On Sunday we spent the day visiting one of the seven wonders of the ancient world, the temples of Ankor, the most famous being Ankor Wat.
We had an entertaining and enthusiastic guide whose Cambodian name was unpronounceable - but sounded similar to 'Robin Hood' - so that's what he told us to call him. There are many temples in the area - and many man made lakes and moats that were built to protect the temples (although most of them are dry now.)
We started with an elephant ride around Ankor Thom. There are 20 elephants working at the temple. There are also still a few wild elephants in Cambodia but far fewer than there were before the war.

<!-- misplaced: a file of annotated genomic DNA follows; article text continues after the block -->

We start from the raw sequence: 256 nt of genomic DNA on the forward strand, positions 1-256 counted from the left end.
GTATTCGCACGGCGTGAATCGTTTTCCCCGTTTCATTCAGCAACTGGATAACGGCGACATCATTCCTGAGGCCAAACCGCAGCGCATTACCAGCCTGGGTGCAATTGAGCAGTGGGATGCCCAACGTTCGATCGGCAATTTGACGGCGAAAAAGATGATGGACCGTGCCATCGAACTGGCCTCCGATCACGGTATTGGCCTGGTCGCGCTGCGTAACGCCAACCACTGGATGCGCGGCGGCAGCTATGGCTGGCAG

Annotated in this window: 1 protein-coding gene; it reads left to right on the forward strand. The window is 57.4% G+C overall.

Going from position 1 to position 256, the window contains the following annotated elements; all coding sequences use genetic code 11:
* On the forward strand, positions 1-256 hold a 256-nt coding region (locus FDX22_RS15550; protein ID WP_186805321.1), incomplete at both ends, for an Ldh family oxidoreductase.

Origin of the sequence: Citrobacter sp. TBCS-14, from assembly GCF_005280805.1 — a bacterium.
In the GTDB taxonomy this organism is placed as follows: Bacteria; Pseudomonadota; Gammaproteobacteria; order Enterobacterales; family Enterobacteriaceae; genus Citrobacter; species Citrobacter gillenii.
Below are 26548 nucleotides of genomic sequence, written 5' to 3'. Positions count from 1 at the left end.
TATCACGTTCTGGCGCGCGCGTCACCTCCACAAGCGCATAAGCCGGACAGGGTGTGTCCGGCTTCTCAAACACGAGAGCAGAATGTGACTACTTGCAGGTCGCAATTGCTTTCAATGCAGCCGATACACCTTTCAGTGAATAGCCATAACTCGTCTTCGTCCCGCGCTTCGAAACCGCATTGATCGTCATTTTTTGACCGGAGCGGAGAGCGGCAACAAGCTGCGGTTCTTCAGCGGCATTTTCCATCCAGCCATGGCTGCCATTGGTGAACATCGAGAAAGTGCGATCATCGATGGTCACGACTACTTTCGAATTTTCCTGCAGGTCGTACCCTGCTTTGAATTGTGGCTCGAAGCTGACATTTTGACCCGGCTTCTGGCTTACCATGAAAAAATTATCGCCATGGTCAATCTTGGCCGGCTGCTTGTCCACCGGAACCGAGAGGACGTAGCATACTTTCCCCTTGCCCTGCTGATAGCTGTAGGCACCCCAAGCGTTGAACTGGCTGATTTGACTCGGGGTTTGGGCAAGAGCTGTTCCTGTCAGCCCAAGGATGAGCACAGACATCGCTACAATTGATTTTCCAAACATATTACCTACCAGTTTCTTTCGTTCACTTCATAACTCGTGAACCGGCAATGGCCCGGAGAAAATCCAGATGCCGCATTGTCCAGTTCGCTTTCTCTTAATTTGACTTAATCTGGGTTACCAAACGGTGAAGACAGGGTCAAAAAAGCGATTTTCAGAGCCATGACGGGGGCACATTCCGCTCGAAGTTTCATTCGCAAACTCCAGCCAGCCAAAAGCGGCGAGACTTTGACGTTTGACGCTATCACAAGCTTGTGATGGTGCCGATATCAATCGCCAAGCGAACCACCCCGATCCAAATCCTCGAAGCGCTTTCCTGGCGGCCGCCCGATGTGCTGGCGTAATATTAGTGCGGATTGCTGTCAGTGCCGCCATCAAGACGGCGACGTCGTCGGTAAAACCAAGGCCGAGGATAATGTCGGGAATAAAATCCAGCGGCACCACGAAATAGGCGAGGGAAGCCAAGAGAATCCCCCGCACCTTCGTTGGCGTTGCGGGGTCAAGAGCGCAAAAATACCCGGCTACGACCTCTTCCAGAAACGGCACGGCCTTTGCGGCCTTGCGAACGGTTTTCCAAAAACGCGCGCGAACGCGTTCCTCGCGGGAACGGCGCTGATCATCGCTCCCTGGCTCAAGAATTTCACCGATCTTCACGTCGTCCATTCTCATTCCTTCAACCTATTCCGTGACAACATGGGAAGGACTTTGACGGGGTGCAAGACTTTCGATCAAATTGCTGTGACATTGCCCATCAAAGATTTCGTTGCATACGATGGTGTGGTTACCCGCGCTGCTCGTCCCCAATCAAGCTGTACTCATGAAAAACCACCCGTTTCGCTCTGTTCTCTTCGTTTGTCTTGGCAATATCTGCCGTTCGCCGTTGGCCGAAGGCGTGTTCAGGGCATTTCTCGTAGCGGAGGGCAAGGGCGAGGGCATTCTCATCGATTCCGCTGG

Our guide then took us all over and through Ankor Thom, and explained what the four faces on each side of every pillar meant; compassion, sympathy, charity and no jealousy. Ironically, each new king would build a new temple to demonstrate his greatness.
The afternoon was spent at Ankor Wat. There was so much to see because nearly every wall had a fresco and intricate decoration. We climbed to the top (on very safe wooden stairs constructed over the top of the narrow stone steps) and got a magnificent view of the surrounding forest.
Many of the temples were undergoing restoration and renovation, paid for by foreign interests. Sadly most of the money earned by tourism in the area goes to Thailand. However it was pleasing to learn that a visit to the temples is free for all Cambodians.
It was incredible to see these huge structures that were built so long ago, still standing after all this time, having survived wars and the forces of nature.
We were all worn out by the end of the day, but our guide was still very enthusiastic and energetic! We gave him a big round of applause and took up a small collection to show our gratitude.